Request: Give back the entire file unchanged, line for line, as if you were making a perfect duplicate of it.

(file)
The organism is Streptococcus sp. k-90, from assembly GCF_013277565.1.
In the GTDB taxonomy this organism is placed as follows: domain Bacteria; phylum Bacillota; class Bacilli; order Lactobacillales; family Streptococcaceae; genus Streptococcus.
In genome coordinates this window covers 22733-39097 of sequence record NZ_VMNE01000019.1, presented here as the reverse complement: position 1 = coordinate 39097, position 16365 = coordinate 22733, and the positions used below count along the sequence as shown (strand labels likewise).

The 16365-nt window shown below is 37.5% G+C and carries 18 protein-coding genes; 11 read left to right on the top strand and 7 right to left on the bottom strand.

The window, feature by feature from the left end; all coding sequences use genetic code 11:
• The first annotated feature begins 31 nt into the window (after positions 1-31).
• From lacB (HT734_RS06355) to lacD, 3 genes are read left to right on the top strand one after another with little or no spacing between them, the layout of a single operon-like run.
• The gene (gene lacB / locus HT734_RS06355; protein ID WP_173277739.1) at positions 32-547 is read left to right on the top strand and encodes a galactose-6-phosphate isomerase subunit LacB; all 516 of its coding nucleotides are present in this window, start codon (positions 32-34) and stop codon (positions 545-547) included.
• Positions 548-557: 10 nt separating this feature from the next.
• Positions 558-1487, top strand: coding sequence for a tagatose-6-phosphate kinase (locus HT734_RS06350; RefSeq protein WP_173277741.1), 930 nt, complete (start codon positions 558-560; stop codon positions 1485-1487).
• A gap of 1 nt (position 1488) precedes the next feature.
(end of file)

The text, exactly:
The organism is Streptococcus sp. k-90, from assembly GCF_013277565.1.
In the GTDB taxonomy this organism is placed as follows: domain Bacteria; phylum Bacillota; class Bacilli; order Lactobacillales; family Streptococcaceae; genus Streptococcus.
In genome coordinates this window covers 22733-39097 of sequence record NZ_VMNE01000019.1, presented here as the reverse complement: position 1 = coordinate 39097, position 16365 = coordinate 22733, and the positions used below count along the sequence as shown (strand labels likewise).

The 16365-nt window shown below is 37.5% G+C and carries 18 protein-coding genes; 11 read left to right on the top strand and 7 right to left on the bottom strand.

The window, feature by feature from the left end; all coding sequences use genetic code 11:
• The first annotated feature begins 31 nt into the window (after positions 1-31).
• From lacB (HT734_RS06355) to lacD, 3 genes are read left to right on the top strand one after another with little or no spacing between them, the layout of a single operon-like run.
• The gene (gene lacB / locus HT734_RS06355; protein ID WP_173277739.1) at positions 32-547 is read left to right on the top strand and encodes a galactose-6-phosphate isomerase subunit LacB; all 516 of its coding nucleotides are present in this window, start codon (positions 32-34) and stop codon (positions 545-547) included.
• Positions 548-557: 10 nt separating this feature from the next.
• Positions 558-1487, top strand: coding sequence for a tagatose-6-phosphate kinase (locus HT734_RS06350; RefSeq protein WP_173277741.1), 930 nt, complete (start codon positions 558-560; stop codon positions 1485-1487).
• A gap of 1 nt (position 1488) precedes the next feature.